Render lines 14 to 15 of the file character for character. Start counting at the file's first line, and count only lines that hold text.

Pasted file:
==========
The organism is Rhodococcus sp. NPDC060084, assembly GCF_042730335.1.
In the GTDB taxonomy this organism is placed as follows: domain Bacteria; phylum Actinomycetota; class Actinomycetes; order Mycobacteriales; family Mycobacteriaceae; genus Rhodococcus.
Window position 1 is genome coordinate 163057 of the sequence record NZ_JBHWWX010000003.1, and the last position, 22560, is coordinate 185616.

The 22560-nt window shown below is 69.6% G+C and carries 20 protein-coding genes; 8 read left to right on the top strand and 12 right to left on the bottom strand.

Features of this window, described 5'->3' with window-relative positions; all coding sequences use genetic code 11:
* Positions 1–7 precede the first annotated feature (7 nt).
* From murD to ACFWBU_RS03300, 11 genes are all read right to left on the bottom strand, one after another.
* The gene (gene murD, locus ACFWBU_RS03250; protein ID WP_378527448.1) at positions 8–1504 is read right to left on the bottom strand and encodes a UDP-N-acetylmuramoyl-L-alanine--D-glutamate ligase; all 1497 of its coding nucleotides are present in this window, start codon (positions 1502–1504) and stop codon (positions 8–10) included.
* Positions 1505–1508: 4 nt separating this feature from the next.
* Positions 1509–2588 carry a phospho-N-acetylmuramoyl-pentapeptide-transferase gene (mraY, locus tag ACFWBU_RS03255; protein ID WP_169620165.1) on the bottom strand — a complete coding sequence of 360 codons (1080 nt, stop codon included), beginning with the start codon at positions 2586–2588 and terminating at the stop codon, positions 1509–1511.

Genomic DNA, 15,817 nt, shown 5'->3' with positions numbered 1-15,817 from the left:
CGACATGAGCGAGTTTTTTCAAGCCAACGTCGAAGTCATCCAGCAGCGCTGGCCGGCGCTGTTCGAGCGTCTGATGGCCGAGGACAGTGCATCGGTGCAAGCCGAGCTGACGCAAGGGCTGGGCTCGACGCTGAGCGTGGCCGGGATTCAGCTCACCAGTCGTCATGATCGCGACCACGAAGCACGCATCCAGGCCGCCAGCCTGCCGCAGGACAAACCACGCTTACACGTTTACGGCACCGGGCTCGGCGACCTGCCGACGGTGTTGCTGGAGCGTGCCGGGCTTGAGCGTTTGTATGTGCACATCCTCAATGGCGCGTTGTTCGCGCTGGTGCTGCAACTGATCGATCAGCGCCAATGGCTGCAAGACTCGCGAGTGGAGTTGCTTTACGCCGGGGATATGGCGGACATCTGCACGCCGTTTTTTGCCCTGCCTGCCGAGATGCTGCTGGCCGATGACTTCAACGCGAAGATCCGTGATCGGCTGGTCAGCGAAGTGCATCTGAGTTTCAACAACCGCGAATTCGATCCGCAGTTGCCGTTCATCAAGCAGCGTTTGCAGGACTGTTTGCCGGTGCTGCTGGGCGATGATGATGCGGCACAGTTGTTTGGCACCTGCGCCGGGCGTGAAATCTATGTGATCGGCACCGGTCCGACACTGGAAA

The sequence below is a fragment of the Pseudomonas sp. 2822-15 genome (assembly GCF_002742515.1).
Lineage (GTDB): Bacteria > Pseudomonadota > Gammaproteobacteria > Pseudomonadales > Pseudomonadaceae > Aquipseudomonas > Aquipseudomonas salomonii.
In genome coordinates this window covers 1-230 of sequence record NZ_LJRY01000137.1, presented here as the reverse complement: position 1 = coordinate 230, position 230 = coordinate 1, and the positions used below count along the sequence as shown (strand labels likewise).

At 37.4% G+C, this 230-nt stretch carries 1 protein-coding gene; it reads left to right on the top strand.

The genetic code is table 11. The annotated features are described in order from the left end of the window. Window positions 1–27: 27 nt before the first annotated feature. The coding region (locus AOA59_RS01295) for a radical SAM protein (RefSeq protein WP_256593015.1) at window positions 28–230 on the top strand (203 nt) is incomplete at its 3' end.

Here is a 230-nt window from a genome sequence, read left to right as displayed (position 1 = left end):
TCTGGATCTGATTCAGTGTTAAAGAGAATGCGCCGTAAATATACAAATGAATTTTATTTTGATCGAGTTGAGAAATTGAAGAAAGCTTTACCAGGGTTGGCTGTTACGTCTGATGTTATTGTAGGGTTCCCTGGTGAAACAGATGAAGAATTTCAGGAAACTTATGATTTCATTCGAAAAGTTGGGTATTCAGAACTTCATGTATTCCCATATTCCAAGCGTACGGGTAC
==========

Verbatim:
Lineage (GTDB): Bacteria > Pseudomonadota > Gammaproteobacteria > Pseudomonadales > Pseudomonadaceae > Aquipseudomonas > Aquipseudomonas salomonii.
In genome coordinates this window covers 1-230 of sequence record NZ_LJRY01000137.1, presented here as the reverse complement: position 1 = coordinate 230, position 230 = coordinate 1, and the positions used below count along the sequence as shown (strand labels likewise).